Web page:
Ensuring Water Conservation and Efficiency Programs Are Accessible to All—In California and Beyond

Ensuring Water Conservation and Efficiency Programs Are Accessible to All—In California and Beyond

Ensuring Water Conservation and Efficiency Programs Are Accessible to All—In California and Beyond

Morgan Shimabuku, Pacific Institute Senior Researcher 
Jessi Snyder, Self-Help Enterprises Director of Community Development 

Key Takeaways: 

  • Ensuring water conservation and efficiency programs are accessible is a challenge worth tackling to save water and money, especially for households and communities that need it most. 
  • Funding these programs can be a challenge. This blog looks at state and federal opportunities, with a focus on California, where the legislature is considering a $200 million budget item for two low-income, direct-install water conservation programs. 
  • There are several barriers to implementing water conservation and efficiency programs that are accessible to everyone. But there are already many creative solutions to overcoming these barriers to create access for people of all incomes. 

Californians and others in the Western United States need to save water. This is true now amidst a historic megadrought, and it will continue to be true when this drought ends.  

But many water conservation and efficiency programs aren’t accessible to low-income households. This is in a nation where, in 2020, 18.4% of households earned less than $25,000 per year, which is just under the federal poverty level for a household of four people. Research has shown that hard-to-reach groups, such as renters or low-income families, are less likely to participate in these programs.  

This challenge is worth tackling. Making such programs more widely accessible would both help those struggling to afford their utility bills and save water. Notably, these water savings would occur immediately and into the future, helping provide immediate relief for households, as well as building long-term water resilience and contributing to system-wide affordability. 

The challenge: Multiple barriers to water conservation and efficiency programs 

There are several barriers to ensuring water conservation and efficiency programs are accessible to all. These include: 

  • Not designed for limited-income customers: First, some utilities have strong conservation and efficiency offerings, but these programs are not readily available to customers with low to no income. As an example, rebate programs require participants to purchase new, efficient devices and then wait weeks to months before being partially reimbursed or given a credit on their utility bill. For those with limited income, bearing the cost upfront is not always possible and is a deterrent to participation.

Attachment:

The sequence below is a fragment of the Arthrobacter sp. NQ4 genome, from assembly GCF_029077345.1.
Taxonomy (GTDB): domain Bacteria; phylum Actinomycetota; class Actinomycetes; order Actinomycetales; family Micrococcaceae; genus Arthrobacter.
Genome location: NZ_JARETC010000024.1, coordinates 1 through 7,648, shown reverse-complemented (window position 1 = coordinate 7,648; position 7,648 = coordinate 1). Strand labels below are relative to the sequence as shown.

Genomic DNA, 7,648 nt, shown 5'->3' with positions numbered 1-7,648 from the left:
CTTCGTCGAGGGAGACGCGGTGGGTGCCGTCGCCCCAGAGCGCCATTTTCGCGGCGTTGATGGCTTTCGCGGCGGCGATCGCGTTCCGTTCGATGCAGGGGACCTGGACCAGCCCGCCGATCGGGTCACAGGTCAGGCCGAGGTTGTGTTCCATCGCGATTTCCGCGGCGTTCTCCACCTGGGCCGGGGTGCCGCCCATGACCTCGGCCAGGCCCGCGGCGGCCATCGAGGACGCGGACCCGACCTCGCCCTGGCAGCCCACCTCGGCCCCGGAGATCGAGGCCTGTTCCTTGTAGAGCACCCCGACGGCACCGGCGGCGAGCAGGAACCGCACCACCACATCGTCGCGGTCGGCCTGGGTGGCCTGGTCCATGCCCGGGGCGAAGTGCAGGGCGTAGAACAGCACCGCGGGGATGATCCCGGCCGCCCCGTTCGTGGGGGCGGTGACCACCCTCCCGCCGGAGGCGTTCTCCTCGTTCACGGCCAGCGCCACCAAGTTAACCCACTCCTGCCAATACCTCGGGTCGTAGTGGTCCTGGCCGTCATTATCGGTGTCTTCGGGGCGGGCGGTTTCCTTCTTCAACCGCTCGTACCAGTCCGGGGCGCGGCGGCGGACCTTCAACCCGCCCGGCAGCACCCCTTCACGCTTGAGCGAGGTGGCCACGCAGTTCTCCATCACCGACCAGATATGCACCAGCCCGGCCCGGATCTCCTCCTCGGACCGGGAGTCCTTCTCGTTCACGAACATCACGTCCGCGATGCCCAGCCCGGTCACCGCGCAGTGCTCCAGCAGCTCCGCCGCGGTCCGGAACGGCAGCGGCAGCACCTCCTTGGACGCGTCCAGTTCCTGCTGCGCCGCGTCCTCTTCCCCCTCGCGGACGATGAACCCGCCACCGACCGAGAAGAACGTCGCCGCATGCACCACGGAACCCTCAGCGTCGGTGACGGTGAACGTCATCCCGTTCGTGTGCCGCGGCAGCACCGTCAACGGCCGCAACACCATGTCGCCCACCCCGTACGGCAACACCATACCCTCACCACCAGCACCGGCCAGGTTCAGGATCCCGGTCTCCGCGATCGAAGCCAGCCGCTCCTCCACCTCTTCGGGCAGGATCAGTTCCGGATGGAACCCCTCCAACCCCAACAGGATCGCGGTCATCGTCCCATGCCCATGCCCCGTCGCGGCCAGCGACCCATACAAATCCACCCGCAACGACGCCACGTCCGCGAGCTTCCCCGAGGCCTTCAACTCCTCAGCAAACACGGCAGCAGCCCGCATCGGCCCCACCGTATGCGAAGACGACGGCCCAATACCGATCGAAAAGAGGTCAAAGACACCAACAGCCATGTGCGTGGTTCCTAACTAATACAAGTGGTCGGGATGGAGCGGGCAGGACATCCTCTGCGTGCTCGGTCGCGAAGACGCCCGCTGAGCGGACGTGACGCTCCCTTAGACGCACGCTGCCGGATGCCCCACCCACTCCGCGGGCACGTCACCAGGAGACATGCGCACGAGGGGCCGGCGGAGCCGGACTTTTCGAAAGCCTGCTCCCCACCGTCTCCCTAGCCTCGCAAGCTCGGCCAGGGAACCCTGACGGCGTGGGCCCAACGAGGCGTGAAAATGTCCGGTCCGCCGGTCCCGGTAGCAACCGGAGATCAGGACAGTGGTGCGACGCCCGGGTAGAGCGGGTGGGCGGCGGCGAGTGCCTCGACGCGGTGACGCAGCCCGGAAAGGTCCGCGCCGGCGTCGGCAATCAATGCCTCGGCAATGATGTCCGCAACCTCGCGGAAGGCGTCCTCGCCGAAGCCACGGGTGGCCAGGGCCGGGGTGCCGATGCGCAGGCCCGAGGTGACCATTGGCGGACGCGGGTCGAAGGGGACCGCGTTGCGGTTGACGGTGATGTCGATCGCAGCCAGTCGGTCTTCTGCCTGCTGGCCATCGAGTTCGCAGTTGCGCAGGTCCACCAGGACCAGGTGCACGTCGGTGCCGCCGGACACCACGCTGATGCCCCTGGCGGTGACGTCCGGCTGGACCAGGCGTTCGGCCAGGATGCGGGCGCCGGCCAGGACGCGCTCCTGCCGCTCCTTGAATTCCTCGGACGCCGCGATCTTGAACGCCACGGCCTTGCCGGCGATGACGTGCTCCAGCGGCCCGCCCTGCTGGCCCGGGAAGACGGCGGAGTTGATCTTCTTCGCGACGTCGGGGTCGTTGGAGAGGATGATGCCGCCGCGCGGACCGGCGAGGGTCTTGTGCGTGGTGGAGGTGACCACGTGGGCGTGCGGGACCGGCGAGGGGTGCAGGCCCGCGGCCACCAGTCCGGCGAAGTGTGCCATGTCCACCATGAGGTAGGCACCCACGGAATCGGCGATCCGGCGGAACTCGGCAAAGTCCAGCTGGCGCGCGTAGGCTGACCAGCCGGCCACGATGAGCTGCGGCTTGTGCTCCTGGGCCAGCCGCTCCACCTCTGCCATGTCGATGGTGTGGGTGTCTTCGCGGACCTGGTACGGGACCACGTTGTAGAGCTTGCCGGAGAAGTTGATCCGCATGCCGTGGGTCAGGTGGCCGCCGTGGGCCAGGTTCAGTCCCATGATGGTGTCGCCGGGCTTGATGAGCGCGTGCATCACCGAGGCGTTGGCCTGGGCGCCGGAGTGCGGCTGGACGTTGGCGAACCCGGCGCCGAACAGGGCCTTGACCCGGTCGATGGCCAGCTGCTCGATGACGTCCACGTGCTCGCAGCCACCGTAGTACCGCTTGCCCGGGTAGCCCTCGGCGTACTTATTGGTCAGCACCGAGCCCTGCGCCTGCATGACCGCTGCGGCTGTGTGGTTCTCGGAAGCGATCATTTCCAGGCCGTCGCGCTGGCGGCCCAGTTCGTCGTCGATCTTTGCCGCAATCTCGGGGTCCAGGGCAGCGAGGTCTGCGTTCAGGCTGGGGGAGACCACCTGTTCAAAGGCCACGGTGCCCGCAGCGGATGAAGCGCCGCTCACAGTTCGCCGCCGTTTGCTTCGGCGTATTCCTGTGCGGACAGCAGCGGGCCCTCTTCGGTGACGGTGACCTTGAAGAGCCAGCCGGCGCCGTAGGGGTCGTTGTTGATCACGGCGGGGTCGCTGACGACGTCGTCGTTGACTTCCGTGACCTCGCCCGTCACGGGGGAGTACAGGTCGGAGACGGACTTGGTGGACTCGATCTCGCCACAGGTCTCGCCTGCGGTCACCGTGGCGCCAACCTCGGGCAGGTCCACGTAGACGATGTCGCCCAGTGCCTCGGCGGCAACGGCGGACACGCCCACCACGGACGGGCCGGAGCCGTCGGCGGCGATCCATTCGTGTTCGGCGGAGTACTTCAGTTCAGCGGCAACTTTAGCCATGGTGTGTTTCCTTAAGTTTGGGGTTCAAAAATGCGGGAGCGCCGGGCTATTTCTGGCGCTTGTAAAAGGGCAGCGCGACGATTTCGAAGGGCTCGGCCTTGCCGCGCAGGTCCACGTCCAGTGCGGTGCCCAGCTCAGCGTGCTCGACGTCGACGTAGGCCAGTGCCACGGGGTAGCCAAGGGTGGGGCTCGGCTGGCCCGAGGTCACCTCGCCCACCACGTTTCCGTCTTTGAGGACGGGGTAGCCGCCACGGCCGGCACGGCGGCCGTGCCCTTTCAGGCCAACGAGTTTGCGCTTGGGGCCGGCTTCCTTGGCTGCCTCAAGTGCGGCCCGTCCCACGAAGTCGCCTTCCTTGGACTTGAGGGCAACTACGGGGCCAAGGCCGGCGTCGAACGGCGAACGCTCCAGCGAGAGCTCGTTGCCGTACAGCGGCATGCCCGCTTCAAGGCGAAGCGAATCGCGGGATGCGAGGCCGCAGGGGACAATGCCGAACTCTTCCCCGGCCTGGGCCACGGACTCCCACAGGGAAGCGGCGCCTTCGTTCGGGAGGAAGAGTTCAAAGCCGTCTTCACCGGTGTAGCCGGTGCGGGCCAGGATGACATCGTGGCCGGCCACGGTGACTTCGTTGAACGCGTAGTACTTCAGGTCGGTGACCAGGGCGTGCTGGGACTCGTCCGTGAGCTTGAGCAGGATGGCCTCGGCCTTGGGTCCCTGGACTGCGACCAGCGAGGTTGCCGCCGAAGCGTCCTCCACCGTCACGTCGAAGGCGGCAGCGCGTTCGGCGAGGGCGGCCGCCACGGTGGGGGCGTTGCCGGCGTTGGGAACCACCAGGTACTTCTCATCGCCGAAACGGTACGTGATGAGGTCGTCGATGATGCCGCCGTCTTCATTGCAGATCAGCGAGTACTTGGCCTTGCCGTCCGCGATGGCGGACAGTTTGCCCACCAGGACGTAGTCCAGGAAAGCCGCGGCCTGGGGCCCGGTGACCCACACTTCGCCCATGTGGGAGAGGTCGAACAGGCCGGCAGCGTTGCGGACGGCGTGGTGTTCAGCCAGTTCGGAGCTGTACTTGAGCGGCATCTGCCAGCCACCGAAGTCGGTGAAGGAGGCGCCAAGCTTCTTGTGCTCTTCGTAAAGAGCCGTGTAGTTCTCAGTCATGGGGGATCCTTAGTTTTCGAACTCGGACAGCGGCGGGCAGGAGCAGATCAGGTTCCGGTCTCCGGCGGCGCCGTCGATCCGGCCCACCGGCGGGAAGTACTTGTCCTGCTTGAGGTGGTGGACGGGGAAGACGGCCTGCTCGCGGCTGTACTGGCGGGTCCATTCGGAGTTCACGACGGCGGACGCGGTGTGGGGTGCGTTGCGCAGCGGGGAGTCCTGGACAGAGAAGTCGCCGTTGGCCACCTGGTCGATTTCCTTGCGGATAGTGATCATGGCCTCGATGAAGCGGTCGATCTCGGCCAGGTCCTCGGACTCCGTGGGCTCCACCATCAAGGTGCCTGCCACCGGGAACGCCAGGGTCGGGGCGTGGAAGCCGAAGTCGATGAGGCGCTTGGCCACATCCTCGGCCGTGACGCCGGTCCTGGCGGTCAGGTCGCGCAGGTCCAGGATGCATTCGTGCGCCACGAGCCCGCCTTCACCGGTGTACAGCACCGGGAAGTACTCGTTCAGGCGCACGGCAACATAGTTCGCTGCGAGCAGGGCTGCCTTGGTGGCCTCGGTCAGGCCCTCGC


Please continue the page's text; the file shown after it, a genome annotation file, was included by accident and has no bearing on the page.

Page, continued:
• Narrow eligibility requirements limit participation: A second type of barrier exists when utilities have low-income-specific efficiency programs, but they have narrow or burdensome eligibility requirements that limit participation. Renters and people living in multifamily housing are more likely to have lower incomes than those living in single family housing. Yet, many programs are not available to people in multifamily housing, in part because they often do not pay their water bill directly. Also, onerous proof-of-income requirements can create barriers to participation in these programs.  
  • Lack of capacity to offer programs: A third type of barrier, common for customers of small water systems, is that some water utilities lack capacity and resources needed to offer any water conservation and efficiency programs. This challenge is most apparent in rural communities, but also can be found in small urban systems.  
  • Trust and cultural barriers: Finally, trust and cultural barriers may exist for some customer groups, especially those that have been historically marginalized or left out of conservation and efficiency efforts. 

Good news: Solutions exist  

The good news is that there are creative solutions to overcome these barriers. These include: 

  • Vouchers replacing rebates: Water utilities already offering conservation and efficiency programs can design them to be more accessible. For instance, instead of offering rebates for efficient device purchases, utilities can provide vouchers at the point of sale. This change would eliminate the need for a reimbursement process, identified as a major barrier to implementation.  
  • Device giveaways and direct-install programs: Another option is to offer fixtures and appliances at no cost for qualified households through device giveaways or direct-install programs. Long Beach Water in Southern California, for example, is piloting a direct-install sustainable landscape program for homeowners living in low-income designated census tracts. Elsewhere in California, the City of Sacramento also offers a free leak-detection audit program that includes free device installations for low-income, single-family households in designated disadvantaged communities. Notably, this program is only offered to homeowners of single-family dwellings. As a result, it remains inaccessible to renters and those living in multi-family housing.